9th Biennl Symp: Minorities & Med Underserved Cancer

This conference was held in Washington, D.C. and co-sponsored by the Intercultural Cancer Council on March 24-28, 2004. Report by Ann Fonfa who was given a scholarship to attend.

It brought together almost 1800 people from around the U.S. to listen to research on health disparities in cancer, and to network. One afternoon was spent with government officials including Andrew Von Eschenbach, head of the National Cancer Institute. This sends the signal that our government is concerned about health disparities.

But of course, those differences continue and are vicious. Ann Fonfa asked about another underserved group - cancer survivors who lose their health insurance but are not eligible for either Medicare or disability. This is a growing number of Americans adding to the 44 million already without (adequate or any) insurance.

There were several pre-symposium workshops including:

Essentials for Culturally Competent Intervention which offered “to explore how our institutions and established processes affect the delivery of culturally competent cancer care in medical settings”

Speaking with One Voice – Being an Effective Advocate which looked at the effect a group of trained advocates can have when they meet with “local, state, and federal officials and speak with one voice.”

Quality of Life/End of Life Issues which included topics like patient/physician communication, legal concerns, and palliative care including pain management.

The Hispanic Cancer Experience: A Mosaic in Culture which was designed “to increase the culturally specific knowledge of nurses who are working with the increasing numbers of a heterogeneous Hispanic/Latino patient population.”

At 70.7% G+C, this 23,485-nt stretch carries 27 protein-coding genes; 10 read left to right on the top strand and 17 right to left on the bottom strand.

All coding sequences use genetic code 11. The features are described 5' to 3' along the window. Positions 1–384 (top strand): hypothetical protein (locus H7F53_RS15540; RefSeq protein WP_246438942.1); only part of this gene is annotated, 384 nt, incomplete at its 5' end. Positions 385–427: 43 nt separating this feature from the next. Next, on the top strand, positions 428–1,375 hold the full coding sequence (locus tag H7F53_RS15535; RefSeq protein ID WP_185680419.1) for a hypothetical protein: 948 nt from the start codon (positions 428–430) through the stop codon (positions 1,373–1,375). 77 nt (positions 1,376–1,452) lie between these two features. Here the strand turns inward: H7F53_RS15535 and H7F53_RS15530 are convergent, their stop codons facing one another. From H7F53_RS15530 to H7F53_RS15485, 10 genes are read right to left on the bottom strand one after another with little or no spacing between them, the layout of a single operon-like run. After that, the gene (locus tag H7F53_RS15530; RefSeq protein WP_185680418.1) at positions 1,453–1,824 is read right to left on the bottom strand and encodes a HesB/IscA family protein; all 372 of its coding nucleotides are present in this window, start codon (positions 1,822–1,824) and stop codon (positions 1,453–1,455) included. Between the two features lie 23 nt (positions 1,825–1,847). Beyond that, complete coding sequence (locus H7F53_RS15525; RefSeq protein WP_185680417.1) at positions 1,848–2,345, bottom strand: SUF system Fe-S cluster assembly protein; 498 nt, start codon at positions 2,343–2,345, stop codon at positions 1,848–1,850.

Linking Resources for Comprehensive Cancer Control (PLANET) which took place at the National Institutes of Health campus and explored the Web portal.

Cancer Clinical Trials: What do they Mean for People in My Community which was a three hour “training program on clinical trials, addressing why they are important, and how to work within ones own community to help reduce access barriers.”

Wednesday, March 24 featured a preview of the PBS program “A Lion in the House”, a film by Steve Bognar and Julia Reichert. Steve and Julia are the parents of a child who had cancer. The film offers vignettes of four other such children. This preview showed a bit about three of them.

Francis Collins, MD, PhD, Director of the National Human Genome Research Institute, NIH spoke about his work. He stated that genomics can be used to find hereditary conditions, but it may also improve diagnosis, prevention and ‘cure’. He felt this might contribute to the eradication of cancer by its ability to determine individual responses to drugs and dosages.

He also pointed out that among humans, our genes are 99% identical at the DNA level with most variants original to our earliest common ancestors. (I remember reading that scientists postulate there were five of those). He also suggested heredity was not really like a tree because “things go back and forth, thus genetic boundaries are blurry and imprecise”.

Currently susceptibility genese are a “rather imperfect surrogate” for disease risk with dietary, cultural, environmental and socio-economic factors contributing.

For more information on the Genome Project, go to www.genome.gov

The next speaker was Dr. Harold P. Freeman, MD, Director, Center to Reduce Cancer Health Disparities, National Cancer Institute, Rockville, MD (see below for his remarks)


Poverty, Culture & Social Injustice:Determinants of Ca Disparity

Harold P. Freeman, MD CA Cancer J Clin, 4/04

Cancer Disparties: Race/Ethnicity/Socio-economic Status
Cancer Genetics & Cultural Competence: Australia

Social Science & Medicine, 11/03

Is Price a Barrier to Eating More Fruits & Veg for Low-Income Families?

J American Dietetic Association, 11/07

ICC’s 11th Biennial Symposium

Report by Linda Dias, Canadian activist, April 2008


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